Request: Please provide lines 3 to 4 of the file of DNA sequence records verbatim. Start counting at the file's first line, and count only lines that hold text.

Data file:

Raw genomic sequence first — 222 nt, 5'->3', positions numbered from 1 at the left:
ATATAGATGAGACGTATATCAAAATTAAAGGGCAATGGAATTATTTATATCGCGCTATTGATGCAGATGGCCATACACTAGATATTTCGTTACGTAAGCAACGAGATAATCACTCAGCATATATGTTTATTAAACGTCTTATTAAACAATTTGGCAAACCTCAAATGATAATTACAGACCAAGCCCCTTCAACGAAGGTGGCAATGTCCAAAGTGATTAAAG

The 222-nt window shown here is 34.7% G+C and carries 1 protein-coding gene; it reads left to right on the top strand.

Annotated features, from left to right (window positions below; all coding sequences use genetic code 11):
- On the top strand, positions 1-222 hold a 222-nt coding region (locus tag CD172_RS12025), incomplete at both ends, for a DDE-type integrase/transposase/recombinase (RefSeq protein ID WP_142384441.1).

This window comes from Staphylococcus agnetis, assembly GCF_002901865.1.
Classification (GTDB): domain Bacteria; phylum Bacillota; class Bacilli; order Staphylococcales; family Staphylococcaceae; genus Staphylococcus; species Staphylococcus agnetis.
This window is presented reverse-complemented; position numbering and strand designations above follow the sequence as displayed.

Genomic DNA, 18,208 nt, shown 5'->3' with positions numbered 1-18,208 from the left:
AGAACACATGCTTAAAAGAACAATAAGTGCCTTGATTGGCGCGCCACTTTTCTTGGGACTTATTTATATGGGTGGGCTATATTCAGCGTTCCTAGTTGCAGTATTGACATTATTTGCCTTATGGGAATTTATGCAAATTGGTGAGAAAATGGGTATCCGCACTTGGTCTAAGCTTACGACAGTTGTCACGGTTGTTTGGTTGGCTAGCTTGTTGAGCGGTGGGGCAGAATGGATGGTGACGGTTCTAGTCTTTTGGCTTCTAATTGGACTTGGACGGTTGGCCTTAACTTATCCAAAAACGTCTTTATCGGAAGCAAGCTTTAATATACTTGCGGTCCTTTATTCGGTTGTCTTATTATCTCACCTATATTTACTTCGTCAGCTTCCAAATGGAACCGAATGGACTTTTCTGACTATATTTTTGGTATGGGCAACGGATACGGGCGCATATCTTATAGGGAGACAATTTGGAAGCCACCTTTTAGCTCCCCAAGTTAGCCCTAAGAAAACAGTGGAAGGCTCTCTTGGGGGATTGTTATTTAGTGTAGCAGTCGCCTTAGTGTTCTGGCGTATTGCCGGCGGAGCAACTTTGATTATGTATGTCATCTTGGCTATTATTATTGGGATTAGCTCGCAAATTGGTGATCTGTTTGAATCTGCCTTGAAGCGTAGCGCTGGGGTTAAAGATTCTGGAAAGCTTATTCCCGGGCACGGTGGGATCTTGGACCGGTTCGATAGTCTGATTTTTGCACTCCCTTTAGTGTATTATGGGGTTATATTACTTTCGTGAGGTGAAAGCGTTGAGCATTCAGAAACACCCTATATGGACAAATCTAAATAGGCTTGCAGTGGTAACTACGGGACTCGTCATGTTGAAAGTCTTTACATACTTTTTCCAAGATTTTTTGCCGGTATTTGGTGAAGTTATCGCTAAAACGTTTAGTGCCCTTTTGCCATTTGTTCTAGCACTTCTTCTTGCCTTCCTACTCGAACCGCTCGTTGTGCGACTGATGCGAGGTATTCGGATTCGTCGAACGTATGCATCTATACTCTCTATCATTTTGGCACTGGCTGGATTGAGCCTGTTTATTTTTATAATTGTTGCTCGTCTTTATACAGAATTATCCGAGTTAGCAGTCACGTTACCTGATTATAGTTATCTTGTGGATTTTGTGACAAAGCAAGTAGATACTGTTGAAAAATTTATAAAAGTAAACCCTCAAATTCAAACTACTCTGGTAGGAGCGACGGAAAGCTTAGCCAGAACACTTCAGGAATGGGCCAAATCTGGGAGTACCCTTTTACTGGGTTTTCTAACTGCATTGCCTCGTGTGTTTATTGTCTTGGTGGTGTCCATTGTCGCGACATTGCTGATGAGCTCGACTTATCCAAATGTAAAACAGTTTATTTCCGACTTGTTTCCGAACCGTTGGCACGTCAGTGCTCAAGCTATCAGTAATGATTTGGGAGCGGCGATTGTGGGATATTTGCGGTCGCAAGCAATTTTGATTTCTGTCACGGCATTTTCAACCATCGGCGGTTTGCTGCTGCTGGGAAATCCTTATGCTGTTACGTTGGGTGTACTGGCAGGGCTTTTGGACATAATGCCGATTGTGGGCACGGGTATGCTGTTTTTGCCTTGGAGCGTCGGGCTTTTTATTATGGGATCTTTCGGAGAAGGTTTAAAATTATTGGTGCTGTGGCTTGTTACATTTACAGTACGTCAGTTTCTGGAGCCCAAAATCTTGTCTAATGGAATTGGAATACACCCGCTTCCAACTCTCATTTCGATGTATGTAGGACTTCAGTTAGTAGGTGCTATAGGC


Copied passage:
The 222-nt window shown here is 34.7% G+C and carries 1 protein-coding gene; it reads left to right on the top strand.

Annotated features, from left to right (window positions below; all coding sequences use genetic code 11):